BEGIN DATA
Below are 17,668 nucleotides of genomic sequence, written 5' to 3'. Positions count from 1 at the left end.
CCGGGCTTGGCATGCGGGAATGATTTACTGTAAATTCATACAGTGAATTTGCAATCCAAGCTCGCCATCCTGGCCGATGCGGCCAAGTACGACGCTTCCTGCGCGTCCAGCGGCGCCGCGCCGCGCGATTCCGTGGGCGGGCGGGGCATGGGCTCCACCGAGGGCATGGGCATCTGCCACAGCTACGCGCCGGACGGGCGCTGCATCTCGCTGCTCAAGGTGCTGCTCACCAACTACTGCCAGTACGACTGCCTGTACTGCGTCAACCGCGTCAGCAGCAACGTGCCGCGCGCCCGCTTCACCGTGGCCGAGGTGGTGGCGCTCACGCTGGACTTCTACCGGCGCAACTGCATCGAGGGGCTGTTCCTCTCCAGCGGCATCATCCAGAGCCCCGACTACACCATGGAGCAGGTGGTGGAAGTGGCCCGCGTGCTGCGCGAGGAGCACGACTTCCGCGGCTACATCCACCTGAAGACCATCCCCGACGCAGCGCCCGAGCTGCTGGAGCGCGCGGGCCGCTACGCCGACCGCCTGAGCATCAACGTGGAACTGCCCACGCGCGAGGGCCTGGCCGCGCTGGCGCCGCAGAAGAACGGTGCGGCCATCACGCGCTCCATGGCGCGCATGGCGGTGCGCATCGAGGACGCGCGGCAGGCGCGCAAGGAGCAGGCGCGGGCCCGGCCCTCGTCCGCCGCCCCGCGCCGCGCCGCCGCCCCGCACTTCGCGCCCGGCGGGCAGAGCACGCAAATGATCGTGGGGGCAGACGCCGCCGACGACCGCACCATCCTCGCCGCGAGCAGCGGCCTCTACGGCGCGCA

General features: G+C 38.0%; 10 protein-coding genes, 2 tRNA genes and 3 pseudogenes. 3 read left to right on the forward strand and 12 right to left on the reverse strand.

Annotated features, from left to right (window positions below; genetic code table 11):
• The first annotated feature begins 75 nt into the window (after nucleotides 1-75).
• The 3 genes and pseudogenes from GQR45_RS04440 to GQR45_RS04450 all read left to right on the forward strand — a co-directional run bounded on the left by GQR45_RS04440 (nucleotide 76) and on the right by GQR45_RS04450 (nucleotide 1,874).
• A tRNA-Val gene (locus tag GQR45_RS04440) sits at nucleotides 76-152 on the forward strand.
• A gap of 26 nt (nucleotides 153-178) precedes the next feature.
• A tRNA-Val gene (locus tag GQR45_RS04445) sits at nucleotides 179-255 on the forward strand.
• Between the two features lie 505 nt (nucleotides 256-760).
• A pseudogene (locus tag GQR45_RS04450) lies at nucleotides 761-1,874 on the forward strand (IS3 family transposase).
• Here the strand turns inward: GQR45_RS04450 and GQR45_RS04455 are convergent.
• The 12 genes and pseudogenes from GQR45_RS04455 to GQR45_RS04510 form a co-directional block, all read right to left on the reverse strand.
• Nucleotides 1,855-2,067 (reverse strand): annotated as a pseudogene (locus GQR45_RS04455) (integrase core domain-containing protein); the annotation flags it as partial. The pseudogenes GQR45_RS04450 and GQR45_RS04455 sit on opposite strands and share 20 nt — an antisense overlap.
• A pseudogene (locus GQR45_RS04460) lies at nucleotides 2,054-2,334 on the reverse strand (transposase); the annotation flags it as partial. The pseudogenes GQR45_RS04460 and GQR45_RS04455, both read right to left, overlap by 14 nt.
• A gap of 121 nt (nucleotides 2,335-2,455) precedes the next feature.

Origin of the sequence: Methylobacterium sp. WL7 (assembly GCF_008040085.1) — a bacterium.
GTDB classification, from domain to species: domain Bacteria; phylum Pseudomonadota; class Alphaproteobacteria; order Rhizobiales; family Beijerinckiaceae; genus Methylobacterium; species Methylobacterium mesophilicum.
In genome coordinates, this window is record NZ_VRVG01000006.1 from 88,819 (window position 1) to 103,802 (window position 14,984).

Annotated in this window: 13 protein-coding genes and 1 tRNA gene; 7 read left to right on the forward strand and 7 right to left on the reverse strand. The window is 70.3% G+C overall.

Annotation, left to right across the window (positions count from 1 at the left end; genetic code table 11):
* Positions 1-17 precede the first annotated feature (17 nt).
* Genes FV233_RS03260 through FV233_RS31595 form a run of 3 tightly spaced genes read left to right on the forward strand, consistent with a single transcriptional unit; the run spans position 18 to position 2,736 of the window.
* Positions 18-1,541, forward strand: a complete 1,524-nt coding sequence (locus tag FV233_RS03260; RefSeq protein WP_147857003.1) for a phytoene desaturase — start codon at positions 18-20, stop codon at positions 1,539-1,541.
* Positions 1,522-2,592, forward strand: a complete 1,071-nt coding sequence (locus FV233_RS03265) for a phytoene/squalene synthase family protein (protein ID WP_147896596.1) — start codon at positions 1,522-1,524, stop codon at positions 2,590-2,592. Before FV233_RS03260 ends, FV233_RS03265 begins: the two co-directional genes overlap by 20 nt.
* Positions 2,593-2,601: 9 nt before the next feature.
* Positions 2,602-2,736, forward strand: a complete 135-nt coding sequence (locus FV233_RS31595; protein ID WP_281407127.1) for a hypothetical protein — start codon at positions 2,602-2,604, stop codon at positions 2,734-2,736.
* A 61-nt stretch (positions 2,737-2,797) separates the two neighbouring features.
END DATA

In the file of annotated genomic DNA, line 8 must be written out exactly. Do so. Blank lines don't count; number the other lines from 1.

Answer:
• A gap of 26 nt (nucleotides 153-178) precedes the next feature.